Wednesday, July 25, 2007

HDHomeRun and EyeTV

[Update: check out Signal GH, an iPhone utility for monitoring the signal quality of an HDHomerun].
Cruising the AVS Forum Mac Home Theatre Forum I was gratified to see El Gato and Silicon Dust had come to together and done the obvious: bundle El Gato's best on platform EyeTV DVR software with Silicon Dust's networked HDHomerun high definition digital tuner.

This only makes sense, as El Gato no longer makes the closest approximation to the HDHomerun, the long lamented EyeTV 500 Firewire tuner with its support for digital over the air broadcasts and unencrypted cable streams. The HDHomerun can do both functions only better:
  • Two independent tuners
  • Shareable between computers
  • Placeable closer to roof antennas
  • Uses ubiquitous Ethernet port instead of specialized Firewire


If I were putting together a home theatre PC, the HDHomerun is the only ATSC/QAM tuner I would consider; it's just so much more flexible than something tied to a single computer.

Plus, using EyeTV with my HDHomerun cost nothing extra. I already owned a copy of EyeTV 2 and El Gato tech support gave me a link to the 2.4.2 update for free. New purchasers of a HDHomerun can get an EyeTV bundle for $200, meaning El Gato is charging $30 for a two seat license above the $170 price for just the HDHomerun.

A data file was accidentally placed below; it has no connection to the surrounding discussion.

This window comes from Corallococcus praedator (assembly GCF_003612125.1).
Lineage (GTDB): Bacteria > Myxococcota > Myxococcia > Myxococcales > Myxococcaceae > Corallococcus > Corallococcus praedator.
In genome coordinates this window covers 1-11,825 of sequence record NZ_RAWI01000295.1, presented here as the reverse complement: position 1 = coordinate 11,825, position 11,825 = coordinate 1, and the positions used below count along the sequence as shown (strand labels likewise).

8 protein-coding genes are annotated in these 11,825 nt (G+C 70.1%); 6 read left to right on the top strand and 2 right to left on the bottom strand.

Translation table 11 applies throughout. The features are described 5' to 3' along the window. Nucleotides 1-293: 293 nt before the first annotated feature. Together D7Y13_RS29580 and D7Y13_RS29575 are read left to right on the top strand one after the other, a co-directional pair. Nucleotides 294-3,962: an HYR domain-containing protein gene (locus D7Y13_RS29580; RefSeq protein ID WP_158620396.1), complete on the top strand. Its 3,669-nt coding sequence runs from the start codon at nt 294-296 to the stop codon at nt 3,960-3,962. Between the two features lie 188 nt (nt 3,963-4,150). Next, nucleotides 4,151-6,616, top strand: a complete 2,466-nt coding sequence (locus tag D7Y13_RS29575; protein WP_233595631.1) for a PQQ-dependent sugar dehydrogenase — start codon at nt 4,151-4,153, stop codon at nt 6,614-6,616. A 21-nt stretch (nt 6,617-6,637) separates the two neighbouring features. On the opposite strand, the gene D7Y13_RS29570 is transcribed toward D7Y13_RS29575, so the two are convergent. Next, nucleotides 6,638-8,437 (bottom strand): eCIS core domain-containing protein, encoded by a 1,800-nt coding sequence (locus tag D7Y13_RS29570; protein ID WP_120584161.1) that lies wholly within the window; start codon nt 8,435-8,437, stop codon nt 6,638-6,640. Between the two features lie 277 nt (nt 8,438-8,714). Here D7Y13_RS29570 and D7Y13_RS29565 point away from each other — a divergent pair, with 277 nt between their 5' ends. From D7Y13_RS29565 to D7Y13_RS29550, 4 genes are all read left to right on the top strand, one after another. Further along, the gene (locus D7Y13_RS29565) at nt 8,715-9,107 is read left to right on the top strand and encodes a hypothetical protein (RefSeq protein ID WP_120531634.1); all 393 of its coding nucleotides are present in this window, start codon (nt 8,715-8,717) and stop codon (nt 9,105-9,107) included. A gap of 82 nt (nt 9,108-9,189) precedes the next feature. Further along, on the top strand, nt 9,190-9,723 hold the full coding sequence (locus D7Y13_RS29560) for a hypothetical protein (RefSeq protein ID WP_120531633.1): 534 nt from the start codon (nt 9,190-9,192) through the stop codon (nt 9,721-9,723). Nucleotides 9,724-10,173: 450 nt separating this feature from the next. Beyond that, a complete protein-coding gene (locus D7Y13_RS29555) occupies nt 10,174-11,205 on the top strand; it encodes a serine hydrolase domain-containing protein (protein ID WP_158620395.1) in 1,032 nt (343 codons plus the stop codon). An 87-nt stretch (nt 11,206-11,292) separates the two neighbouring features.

The first problem was figuring out I had to run the Setup Assistant from the Help menu so EyeTV could find the HDHomerun; which it quickly did; and it immediately came up streaming 2 digital channels in separate windows. Then I had it search for available channels which took over an hour—812 frequencies @ 5 seconds each—using the exhaustive option. It found 15 digital sub-channels in my area, which is a bit low; but it is the height of summer and tree leaves down the street block my path to the Boston antenna farm. A later quick search found 12 channels, so the exhaustive search may be worth it. It would be nice if it would just take the information from my TitanTV account. Maybe El Gato could speed this up by using both tuners. A second exhaustive scan the next morning found 19 sub-channels.

At this point, I could watch TV, in fact, I could watch 2 separate TV streams at once on my MacBook, with sound from the frontmost stream. Not that I would make a habit of doing so; the combined effort of decoding 2 1080i streams into half sized windows takes 175% of a core, leaving a measly 25% to do anything else. Also, I was reminded of EyeTV's annoying habit of resizing the window every time a standard definition commercial comes on. Remember to fix the ratio at 16:9.

As I can watch HD from my MythTV via my home's 802.11g network, I was hoping to watch live TV direct from the HDHomerun over wireless, but this brought sputtering, stopping, and ugliness; El Gato should improve EyeTV's behavior over an unreliable network. Still, I have the whole house wired with Cat-6 Ethernet cable, so I have some flexibility.

EyeTV allows you to update the firmware to the HDHomerun quite easily. Much more easily than manually downloading the firmware and flashing the device with the HDHomerun's Windows utility. This is typical of EyeTV's nearly painless experience. EyeTV is the best I've seen at live TV viewing, and I've tried MythTV, VLC and SageTV (on the PC). I haven't tried it's DVR functionality, because I actually use my MacBook, and can't devote it to the task; if and when I get a Mac Mini for the TV room, I will give it a try. I just wish there was something to watch in the summer; I've 3 tuners in the house and nothing to see.
 
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